60 marchers line up for a photo on the Iowa Capitol steps before embarking on the second March for Science Iowa. Credit: Shari Hrdina, Bold Iowa.

Most of the hardy folks at the second March for Science Iowa at the Capitol. Credit: Shari Hrdina, Bold Iowa.

By Thursday of last week, it was becoming clear that the 2018 version of the March for Science Iowa would suffer from the state’s bizarre spring weather. Over the previous few days, the forecasts sank from 60 degrees and sunny to the low 40s and rainy.

Organizers (including your correspondent) hung onto hope that the situation would change, but by Saturday morning it appeared almost certain to be a miserable day.

It wasn’t the best outcome, yet march leaders had already decided that the event’s purpose would endure past a single annual event. They’re determined to give voters the information they might have gotten had the event gone as planned.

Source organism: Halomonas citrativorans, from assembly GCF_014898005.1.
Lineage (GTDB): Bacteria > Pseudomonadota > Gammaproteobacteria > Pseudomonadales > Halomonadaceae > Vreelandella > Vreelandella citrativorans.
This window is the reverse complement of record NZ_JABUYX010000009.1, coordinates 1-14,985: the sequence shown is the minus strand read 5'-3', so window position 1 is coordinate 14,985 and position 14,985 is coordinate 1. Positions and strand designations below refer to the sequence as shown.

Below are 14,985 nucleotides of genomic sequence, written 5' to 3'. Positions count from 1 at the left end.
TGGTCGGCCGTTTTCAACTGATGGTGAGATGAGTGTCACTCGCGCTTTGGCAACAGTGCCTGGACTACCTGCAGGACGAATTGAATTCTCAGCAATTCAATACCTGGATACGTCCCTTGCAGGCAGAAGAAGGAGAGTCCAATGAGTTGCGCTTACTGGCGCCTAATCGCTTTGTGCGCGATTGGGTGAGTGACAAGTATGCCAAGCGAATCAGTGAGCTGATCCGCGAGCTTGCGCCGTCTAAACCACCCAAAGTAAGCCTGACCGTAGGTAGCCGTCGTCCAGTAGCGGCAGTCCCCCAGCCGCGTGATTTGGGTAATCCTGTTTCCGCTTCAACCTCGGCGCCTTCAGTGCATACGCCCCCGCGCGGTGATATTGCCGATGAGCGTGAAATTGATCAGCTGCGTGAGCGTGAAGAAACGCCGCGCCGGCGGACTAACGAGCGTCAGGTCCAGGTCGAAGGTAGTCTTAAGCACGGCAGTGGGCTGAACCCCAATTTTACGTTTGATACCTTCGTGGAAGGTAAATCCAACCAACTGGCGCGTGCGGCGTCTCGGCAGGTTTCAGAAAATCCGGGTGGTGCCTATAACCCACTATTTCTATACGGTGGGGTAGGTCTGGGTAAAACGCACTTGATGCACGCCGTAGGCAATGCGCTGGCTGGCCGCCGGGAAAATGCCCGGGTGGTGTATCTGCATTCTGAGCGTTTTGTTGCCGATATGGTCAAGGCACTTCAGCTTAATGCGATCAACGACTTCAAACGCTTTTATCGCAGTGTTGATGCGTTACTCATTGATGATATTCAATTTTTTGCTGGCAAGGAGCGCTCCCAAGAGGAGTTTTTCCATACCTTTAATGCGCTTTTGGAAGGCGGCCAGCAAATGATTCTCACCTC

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Science marches on – with some conspicuous absences

In Government, STEM on April 9, 2018 at 7:42 am
Woman holds a sign saying "Empirical Data Trumps Imperial Alt-Facts" at the 2017 March for Science Iowa.

A pointed sign from the 2017 March for Science Iowa.

Plans are shaping up for the 2018 version of the March for Science Iowa, a more overtly political version of last year’s event, when more than 3,000 Iowans flooded the Capitol grounds.